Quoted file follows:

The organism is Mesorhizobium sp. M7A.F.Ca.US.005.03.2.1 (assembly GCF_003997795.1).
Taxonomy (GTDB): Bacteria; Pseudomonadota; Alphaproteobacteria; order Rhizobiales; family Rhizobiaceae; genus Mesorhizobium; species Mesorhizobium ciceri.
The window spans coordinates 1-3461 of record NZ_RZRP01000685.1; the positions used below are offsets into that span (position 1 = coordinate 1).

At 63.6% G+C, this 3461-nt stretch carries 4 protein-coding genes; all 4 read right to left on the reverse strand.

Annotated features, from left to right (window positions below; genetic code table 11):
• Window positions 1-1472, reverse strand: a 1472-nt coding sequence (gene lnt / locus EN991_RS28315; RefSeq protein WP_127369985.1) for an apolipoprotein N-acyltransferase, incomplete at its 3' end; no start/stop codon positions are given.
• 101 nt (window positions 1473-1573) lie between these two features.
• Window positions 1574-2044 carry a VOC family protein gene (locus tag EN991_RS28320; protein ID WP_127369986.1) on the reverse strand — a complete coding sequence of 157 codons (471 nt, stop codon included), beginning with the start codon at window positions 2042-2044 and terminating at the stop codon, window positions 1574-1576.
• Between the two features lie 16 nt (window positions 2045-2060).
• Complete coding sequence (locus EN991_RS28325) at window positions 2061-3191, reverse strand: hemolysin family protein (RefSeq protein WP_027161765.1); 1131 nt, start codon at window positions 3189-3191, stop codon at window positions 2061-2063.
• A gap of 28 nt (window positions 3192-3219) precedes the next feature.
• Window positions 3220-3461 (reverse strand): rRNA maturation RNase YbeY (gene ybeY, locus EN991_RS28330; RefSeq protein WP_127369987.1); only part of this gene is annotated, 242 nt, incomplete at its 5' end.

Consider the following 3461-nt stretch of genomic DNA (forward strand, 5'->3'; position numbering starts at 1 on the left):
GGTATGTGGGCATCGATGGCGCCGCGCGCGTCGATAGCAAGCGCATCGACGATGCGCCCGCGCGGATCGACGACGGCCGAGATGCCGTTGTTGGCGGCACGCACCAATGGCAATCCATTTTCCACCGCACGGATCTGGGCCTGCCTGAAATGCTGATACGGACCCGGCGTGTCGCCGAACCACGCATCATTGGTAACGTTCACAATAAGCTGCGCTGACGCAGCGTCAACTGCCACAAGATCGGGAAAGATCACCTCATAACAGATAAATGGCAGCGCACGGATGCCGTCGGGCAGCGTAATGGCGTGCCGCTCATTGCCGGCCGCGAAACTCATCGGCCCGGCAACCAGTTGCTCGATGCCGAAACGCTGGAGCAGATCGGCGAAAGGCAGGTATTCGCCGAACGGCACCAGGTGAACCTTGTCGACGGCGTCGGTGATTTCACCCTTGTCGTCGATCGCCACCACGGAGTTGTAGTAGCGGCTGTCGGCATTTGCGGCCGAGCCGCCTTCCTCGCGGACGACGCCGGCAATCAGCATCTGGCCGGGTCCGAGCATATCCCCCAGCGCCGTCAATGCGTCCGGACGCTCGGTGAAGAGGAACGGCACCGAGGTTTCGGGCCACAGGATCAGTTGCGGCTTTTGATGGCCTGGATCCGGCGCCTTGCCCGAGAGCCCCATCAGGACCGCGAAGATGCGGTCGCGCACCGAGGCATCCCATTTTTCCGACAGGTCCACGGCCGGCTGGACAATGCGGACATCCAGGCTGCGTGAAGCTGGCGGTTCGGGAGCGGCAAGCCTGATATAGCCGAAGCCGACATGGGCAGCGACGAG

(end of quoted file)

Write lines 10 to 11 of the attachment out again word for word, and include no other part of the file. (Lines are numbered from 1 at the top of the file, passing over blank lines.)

• Complete coding sequence (locus EN991_RS28325) at window positions 2061-3191, reverse strand: hemolysin family protein (RefSeq protein WP_027161765.1); 1131 nt, start codon at window positions 3189-3191, stop codon at window positions 2061-2063.
• A gap of 28 nt (window positions 3192-3219) precedes the next feature.